Future artificial organisms may come with better built-in brakes to prevent their spread, two papers published in the journal Nature suggest. That may make genetically modified organisms safer for use outside the lab.
Some people worry that GMOs might spread widely beyond their intended use, damaging the environment. Today, two groups of scientists announced they've created modified E. coli strains that requires lab-made food in order to survive — so if any of these altered E. coli make it to the wild, they're toast.
GMOs can evolve ways to shut down "kill switches"
Other kinds of containment exist for GMOs. One strategy is to disable their ability to make certain kinds of essential nutrients — but this strategy isn't foolproof, since it may be possible to scavenge that substance from the environment. And over several generations, organisms may evolve a new way to create the nutrient. Another way to contain GMOs is to create a "kill switch" — making bacteria vulnerable to a toxin. But again, the evolutionary process could provide a way for these creates to shut down their kill switches. Today's findings may provide a new path to contain any possible escapees, one that isn't vulnerable to evolutionary pressures.
"We’re standing at the cusp of the biotech century and the first thing we need to do is develop robust safety measures," said Farren Isaacs, a biologist at the Yale School of Medicine, and the lead researcher on one of the studies, in a telephone interview.
In the future, GMOS could be used to clean up oil spills and improve food production
Genetically-modified bacteria are already in use to produce drugs, high-value chemicals, and milk and dairy products, said George Church, a geneticist at Harvard Medical School, and the lead researcher on the other study, in a press conference. Concerns about how these human-modified bacteria might affect the environment has limited their use. Today's new safety stopgaps might allow for more widespread applications, like cleaning up oil spills and improving food production. Isaacs says that his and Church’s research "establishes a foundation to more broadly develop these types of technology in other organisms." Of course, that’s still years away.
Isaacs and Church led research published in 2013 that radically redesigned E. coli bacteria; the two are frequent collaborators, although their work on today's papers was separate. Now, Church and Isaacs have expanded upon this research in a pair of studies.
Genetically modified organisms could be used to further improve agricultural methods.
The new strains of E. coli are dependent on artificial food
Church and colleagues’ paper today updates their redesign, making the modified E. coli’s metabolism dependent on a lab-created amino acid in several places across the genome. Amino acids are the compounds that make up proteins, which perform a variety of essential tasks in living things. Without the artificial amino acid, the E. coli can't translate their RNA into functioning proteins. In order to acquire the amino acid, the bacteria require lab-prepared nutrients. The scientists used computational design to determine how to make the E. coli dependent on artificial amino acids. In so doing, they redesigned three proteins E. coli requires to live, and created two new E. coli strains dependent on artificial food.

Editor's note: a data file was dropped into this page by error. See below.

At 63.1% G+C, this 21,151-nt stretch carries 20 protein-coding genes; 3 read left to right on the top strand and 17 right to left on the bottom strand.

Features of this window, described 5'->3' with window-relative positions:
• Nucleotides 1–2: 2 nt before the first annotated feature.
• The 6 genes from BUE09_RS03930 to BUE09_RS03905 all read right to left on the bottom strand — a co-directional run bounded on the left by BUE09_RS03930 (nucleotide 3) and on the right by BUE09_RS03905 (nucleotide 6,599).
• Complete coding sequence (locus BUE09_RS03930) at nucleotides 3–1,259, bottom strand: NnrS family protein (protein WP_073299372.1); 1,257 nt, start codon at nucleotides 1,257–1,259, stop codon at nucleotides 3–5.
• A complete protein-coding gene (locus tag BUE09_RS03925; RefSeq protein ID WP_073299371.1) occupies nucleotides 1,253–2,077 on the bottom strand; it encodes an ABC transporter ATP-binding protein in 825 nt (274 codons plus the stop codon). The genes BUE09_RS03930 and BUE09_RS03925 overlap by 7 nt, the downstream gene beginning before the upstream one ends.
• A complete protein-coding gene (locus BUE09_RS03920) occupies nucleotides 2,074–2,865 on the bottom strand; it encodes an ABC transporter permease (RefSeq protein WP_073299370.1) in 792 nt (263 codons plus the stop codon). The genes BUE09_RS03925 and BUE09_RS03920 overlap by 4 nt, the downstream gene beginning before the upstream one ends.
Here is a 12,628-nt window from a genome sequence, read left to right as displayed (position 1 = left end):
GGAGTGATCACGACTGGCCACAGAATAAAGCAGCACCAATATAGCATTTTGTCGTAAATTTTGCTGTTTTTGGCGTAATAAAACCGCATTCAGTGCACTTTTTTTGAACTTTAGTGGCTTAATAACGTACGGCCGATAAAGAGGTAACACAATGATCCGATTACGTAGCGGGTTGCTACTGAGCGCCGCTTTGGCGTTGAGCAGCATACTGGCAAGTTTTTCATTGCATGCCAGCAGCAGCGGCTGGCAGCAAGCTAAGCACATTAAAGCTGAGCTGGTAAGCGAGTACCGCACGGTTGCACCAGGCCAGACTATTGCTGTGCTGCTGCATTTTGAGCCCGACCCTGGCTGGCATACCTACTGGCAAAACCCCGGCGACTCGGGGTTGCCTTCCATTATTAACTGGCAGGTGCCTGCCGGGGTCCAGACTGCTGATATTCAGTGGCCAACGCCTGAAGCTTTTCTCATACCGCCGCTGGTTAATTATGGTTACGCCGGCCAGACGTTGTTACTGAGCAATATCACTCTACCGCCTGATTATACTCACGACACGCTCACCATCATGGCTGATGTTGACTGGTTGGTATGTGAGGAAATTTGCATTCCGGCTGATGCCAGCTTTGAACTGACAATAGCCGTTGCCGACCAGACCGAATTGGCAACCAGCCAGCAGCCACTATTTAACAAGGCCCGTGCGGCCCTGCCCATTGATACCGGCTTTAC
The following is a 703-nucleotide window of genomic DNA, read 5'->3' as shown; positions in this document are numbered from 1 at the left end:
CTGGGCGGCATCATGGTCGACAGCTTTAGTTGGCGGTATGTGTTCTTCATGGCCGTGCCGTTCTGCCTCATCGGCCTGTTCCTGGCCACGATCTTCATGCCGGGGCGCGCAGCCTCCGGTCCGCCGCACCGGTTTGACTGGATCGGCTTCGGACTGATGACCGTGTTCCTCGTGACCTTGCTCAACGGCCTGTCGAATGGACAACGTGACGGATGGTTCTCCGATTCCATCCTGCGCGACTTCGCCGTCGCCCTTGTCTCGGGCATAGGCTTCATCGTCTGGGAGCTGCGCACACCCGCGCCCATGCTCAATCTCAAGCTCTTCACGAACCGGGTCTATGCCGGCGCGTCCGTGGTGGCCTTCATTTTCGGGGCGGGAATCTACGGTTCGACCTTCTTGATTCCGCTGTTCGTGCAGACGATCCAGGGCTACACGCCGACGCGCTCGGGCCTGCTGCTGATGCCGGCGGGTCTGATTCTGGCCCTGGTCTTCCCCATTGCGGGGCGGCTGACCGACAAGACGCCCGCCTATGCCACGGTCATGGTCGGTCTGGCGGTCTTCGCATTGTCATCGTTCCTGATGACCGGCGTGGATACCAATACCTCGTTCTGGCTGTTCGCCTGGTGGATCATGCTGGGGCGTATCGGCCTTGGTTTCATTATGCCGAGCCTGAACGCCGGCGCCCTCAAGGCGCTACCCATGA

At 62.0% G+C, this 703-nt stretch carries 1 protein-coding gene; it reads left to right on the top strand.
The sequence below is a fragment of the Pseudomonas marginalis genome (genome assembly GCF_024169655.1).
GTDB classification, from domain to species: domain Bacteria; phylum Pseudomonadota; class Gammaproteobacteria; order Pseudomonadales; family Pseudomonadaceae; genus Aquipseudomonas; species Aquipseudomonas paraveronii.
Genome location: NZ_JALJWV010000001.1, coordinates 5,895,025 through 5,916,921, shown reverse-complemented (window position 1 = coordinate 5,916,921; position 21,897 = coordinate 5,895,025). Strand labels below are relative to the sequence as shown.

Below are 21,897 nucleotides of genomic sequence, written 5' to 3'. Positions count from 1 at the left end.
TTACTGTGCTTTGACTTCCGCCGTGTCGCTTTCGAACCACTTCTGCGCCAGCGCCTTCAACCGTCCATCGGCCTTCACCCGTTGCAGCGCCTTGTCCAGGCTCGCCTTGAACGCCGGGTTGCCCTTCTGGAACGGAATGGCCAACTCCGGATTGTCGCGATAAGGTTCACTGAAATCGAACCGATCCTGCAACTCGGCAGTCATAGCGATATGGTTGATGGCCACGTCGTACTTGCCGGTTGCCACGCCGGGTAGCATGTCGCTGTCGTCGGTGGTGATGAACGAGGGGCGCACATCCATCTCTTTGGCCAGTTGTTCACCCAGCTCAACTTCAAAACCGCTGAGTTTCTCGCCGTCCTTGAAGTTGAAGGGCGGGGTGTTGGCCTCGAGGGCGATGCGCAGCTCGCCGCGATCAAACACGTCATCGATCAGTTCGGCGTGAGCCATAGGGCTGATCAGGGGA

Isaacs' group also used the 2013 strain of E. coli and engineered it to be dependent on an artificial amino acid. But Isaacs and his collaborators a different method: their target was essential genes. Their group made sure that the genes couldn’t code for proteins without the artificial amino acids — meaning, again, that the E. coli couldn’t function without its lab-made meal. "This means you can restrict the growth [of these organisms] to localized environments. It really solves a long-standing problem in biotechnology," Isaacs told The Verge.
Modifying plants in the same way is "more of a challenge, but not out of reach."
The increased safety isn't the only reason these bacteria are attractive. They're also more resistant to viral infections, Church said in the press conference. Though plant and animal cells haven't been modified in this way, that's a future direction for his research. Plants usually have about nine times as many protein-coding genes as E. coli — and those are the genes that matter for the technique, also introduce new time constraints as researchers were forced to wait longer for samples to grow and mature. "They are definitely more of a challenge, but not out of reach," Church said at the press conference.
However, some scientists are skeptical that Church and Isaacs’ methods could be so easily transplanted into complex organisms. The more genes an organism has, the greater the chances of unforeseen consequences, says Professor Alison Smith of the University of Cambridge’s Department of Plant Sciences. "The work that [Church and Isaacs] have done is very elegant, but the spin they’ve put on it that it will 'solve' GM — meaning GM plants and possible GM animals as well — is an overstatement," Smith says. The genetic system of higher organisms like plants and animals or even yeast is completely different to that in bacteria and I think [theirs] might be an extrapolation too far." Smith says that using GMOs in industrial fermenters, for example, may offer an incredibly controlled environment, but that the behavior of any organism in the wild is much harder to predict.
"Having important safety features such as recoding [or] the restriction of the viability of organisms to synthetic amino acids are going to be critical in trying to address these goals," says Isaacs. "In many ways we’re at the early stages from a biotechnology perspective… and endowing safeguards now is going to be important to allow the field to progress going forward."